Jump to Supernetting Example
Supernetting combines two smaller blocks of contiguous IP addresses together into a continuous range of addresses that form a larger super-net. You create a supernet whenever you need to aggregate blocks of IP addresses together. The two most common situation where you would create and use a supernet are:
- Expanding the number of hosts in a local area network
- Aggregating several routes to a contiguous block of IP addresses, into a single route announcment
The term supernetting stems from the idea that at one time there were 'classes' of IP addresses and that certain classes of addresses were a certain size. By adding two sets of addresses of one size using supernetting, you created a larger set of addresses that contained both of the smaller classful subnets.
Classful addressing identifies a class C addresses as being in the range of 192.0.0.0 through 18.104.22.168, and each "Class C" contains 256 addresses. Address classes was a system that predates subnet masks, so technically speaking, there's no such thing as a "Class C mask", but the term "Class C" is so misused and the concept of classful addresses is so old that the term "Class C" is synonymous with a block of 256 addresses even when the first octet is outside the 192-223 range. A single address block such as 192.168.1.0 - 192.168.1.255 has 256 addresses, but the first address is used for the network and the second is used for the broadcast address. The remaining 254 addresses can be used for computers. If you have more than 254 computers that need to be on the same network (to get Windows Domain Browsing working for instance). then you need to create a superne
You may recall that every IP address contains a host portion that identifies the individual host and a network portion that identifies which network the host is attached to. Under the classful addressing scheme, no masks are needed. The address itself describes which part of the IP address is the network portion and which part of the address is the host portion.
The idea of supernetting is the idea of borrowing one or more bits from the network portion of the IP address and using it to create a larger set of hosts.
Supernetting Example #1:
Expand the following network so that there are twice the number of hosts as before, and identify the new network and broadcast addresses.
192.168.0.0 / 255.255.255.0
How to Supernet:
1. Ignore everything else but the mask at first. Use the network mask to determine the number of IP addresses in the current block:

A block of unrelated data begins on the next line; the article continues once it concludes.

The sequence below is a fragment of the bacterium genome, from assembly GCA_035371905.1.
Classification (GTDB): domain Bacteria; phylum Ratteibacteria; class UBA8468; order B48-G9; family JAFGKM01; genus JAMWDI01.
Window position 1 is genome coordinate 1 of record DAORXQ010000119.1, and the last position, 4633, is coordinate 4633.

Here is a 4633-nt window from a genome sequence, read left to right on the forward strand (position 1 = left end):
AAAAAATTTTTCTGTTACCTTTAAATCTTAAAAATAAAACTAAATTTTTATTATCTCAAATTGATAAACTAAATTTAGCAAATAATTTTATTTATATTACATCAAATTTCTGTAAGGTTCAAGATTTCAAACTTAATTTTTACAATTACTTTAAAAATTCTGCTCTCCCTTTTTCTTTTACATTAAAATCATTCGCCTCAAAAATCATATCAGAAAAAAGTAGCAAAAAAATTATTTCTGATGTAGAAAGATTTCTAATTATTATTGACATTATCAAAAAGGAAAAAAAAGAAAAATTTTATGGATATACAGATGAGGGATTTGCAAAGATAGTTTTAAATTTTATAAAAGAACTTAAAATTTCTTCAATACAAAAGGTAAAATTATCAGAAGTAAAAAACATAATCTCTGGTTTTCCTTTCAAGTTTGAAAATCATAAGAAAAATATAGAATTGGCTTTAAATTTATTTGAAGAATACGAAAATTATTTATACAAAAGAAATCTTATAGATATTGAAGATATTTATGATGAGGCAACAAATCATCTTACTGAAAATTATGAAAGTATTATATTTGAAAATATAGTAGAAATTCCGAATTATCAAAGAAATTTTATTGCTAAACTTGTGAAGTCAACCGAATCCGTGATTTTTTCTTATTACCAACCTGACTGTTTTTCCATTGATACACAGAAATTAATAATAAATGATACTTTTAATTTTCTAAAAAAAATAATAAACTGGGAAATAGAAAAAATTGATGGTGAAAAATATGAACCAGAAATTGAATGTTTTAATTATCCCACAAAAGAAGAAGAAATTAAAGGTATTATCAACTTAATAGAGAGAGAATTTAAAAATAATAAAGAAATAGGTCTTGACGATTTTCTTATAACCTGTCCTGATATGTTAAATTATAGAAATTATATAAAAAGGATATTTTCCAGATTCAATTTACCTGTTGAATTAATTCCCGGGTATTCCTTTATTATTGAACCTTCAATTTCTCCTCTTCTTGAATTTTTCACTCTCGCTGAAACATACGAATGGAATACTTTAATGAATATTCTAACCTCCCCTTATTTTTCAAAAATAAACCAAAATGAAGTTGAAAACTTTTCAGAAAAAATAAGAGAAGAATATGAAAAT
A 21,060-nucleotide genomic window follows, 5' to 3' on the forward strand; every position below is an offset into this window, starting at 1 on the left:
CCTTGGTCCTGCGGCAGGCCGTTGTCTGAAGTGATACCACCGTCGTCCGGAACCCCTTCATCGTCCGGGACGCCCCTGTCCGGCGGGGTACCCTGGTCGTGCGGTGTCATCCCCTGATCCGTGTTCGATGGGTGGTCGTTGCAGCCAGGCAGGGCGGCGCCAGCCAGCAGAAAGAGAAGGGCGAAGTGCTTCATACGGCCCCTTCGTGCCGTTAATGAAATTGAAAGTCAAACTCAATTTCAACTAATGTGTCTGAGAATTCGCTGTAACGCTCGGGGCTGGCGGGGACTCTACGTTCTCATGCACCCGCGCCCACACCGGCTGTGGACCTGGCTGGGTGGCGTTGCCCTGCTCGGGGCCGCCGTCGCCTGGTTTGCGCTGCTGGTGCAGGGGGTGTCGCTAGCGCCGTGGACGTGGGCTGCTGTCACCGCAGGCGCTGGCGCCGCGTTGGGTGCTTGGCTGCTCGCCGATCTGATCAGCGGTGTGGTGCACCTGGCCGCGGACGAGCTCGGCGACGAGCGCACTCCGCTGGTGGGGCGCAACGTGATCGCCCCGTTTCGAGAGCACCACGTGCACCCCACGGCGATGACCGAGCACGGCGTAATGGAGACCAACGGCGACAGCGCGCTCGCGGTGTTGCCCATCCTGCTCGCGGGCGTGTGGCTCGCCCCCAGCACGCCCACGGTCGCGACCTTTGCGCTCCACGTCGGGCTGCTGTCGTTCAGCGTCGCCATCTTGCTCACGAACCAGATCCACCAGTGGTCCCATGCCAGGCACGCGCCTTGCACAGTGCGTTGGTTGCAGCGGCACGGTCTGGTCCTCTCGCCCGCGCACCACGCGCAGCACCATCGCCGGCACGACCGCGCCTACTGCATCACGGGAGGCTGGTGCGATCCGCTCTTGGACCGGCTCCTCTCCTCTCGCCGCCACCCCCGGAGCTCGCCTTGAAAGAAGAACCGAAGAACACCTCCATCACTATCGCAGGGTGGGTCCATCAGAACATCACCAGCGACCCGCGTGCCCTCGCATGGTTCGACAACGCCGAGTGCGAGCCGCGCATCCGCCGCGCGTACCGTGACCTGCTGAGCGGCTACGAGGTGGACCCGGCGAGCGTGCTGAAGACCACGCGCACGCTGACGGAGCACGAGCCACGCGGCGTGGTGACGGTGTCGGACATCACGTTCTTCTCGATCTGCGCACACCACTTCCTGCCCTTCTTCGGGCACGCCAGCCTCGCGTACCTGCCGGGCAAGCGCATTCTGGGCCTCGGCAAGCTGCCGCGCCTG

255.255.255.0 = 11111111.11111111.11111111.00000000
The zeroes on the right hand side in the mask indicate how many bits are used for hosts in the network. There are eight (8) zeroes. Eight bits host means there are 28 = 256 addresses. If we double 256, we will want 512 addresses in the new range.
2. Adjust the mask to expand the range of addresses.
Every bit is twice as large as the bit to the right of it. To double the addresses, we only need one additional bit.
NEW MASK: 255.255.254.0 = 11111111.11111111.11111110.00000000
When we adjusted the mask, we took away the rightmost network bit and added it to the hosts portion of the network mask. This is done just by turning that bit to 'off' (0) in the mask. This changes the value of the third octet from 255 to 254 because we took away the 1's bit from that octet.
3. Calculate the new network address.
Because the mask "masks out" the bits in the host portion, the bits in the network portion have to be counted up to figue out the new address.
OLD NETWORK ADDRESS:
NEW MASK: 11111111.11111111.11111110.0000
|OLD NETWORK ADDRESS||192.168.0.0||11000000.101010000.00000000.00000000|
|NEW network mask||255.255.254.0||11111111.111111111.11111110.00000000|
|RESULT (Binary AND)||192.168.0.0||11000000.101010000.00000000.00000000|
In this case, we got lucky. The starting address 192.168.0.0 remains unchanged. The first address in any range of addresses is always the network address. The last address in the range is the network address with all the host bits turned on:
|Netmask (Host Bits)||255.255.254.0||11111111.111111111.11111110.00000000|
Turn on host bits
The new network range of addresses is 192.168.0.0 - 192.168.1.255.
The netmask for the range is 255.255.254.0
The Network Address is 192.168.0.0
The All Hosts Broadcast Address is 192.168.1.254